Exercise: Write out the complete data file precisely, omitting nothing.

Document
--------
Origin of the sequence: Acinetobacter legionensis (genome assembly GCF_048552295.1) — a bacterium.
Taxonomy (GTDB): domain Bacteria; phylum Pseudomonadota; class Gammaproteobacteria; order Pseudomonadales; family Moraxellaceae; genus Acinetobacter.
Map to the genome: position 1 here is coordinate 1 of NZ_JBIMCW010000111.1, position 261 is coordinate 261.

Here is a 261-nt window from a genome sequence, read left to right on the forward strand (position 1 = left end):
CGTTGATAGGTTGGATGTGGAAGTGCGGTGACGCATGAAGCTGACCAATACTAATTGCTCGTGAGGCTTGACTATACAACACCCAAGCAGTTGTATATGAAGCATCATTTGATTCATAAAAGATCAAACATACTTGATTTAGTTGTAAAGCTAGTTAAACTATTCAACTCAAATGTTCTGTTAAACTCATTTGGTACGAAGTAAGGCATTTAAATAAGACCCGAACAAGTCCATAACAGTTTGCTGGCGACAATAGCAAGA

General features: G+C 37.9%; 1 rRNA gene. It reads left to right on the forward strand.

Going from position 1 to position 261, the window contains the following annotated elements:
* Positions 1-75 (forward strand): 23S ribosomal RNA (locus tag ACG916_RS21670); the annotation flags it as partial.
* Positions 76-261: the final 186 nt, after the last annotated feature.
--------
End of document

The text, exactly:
Origin of the sequence: Acinetobacter legionensis (genome assembly GCF_048552295.1) — a bacterium.
Taxonomy (GTDB): domain Bacteria; phylum Pseudomonadota; class Gammaproteobacteria; order Pseudomonadales; family Moraxellaceae; genus Acinetobacter.
Map to the genome: position 1 here is coordinate 1 of NZ_JBIMCW010000111.1, position 261 is coordinate 261.

Here is a 261-nt window from a genome sequence, read left to right on the forward strand (position 1 = left end):
CGTTGATAGGTTGGATGTGGAAGTGCGGTGACGCATGAAGCTGACCAATACTAATTGCTCGTGAGGCTTGACTATACAACACCCAAGCAGTTGTATATGAAGCATCATTTGATTCATAAAAGATCAAACATACTTGATTTAGTTGTAAAGCTAGTTAAACTATTCAACTCAAATGTTCTGTTAAACTCATTTGGTACGAAGTAAGGCATTTAAATAAGACCCGAACAAGTCCATAACAGTTTGCTGGCGACAATAGCAAGA

General features: G+C 37.9%; 1 rRNA gene. It reads left to right on the forward strand.

Going from position 1 to position 261, the window contains the following annotated elements:
* Positions 1-75 (forward strand): 23S ribosomal RNA (locus tag ACG916_RS21670); the annotation flags it as partial.
* Positions 76-261: the final 186 nt, after the last annotated feature.